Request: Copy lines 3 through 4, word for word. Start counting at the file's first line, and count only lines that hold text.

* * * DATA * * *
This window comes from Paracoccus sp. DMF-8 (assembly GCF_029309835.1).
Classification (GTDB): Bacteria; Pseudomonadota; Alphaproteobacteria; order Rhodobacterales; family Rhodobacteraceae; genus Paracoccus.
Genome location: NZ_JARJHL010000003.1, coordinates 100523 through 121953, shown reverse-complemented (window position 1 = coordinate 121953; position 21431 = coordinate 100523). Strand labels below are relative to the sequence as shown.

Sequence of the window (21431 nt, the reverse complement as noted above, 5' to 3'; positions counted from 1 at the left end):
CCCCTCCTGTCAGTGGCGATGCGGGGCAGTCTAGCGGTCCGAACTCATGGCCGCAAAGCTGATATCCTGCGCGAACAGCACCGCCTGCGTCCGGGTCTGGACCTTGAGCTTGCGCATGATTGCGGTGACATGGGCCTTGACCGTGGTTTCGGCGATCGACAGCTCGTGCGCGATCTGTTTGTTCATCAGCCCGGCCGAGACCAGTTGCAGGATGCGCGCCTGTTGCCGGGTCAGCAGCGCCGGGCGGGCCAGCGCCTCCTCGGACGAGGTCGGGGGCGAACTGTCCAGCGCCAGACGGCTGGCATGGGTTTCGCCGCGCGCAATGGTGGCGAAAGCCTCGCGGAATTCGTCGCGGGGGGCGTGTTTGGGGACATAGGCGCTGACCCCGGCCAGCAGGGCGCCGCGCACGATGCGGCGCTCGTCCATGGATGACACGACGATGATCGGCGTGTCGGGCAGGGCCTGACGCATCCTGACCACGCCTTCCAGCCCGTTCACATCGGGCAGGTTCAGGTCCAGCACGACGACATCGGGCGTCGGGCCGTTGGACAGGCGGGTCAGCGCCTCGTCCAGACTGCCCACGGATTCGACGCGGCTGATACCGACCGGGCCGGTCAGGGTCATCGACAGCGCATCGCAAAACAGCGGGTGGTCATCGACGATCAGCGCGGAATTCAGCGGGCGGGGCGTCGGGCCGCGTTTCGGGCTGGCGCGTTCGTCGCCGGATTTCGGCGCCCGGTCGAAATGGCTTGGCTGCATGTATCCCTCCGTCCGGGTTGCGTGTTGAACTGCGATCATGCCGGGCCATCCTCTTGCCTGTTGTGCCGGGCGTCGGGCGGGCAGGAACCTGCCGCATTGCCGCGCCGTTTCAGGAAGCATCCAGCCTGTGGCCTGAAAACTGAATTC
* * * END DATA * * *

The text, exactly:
Genome location: NZ_JARJHL010000003.1, coordinates 100523 through 121953, shown reverse-complemented (window position 1 = coordinate 121953; position 21431 = coordinate 100523). Strand labels below are relative to the sequence as shown.

Sequence of the window (21431 nt, the reverse complement as noted above, 5' to 3'; positions counted from 1 at the left end):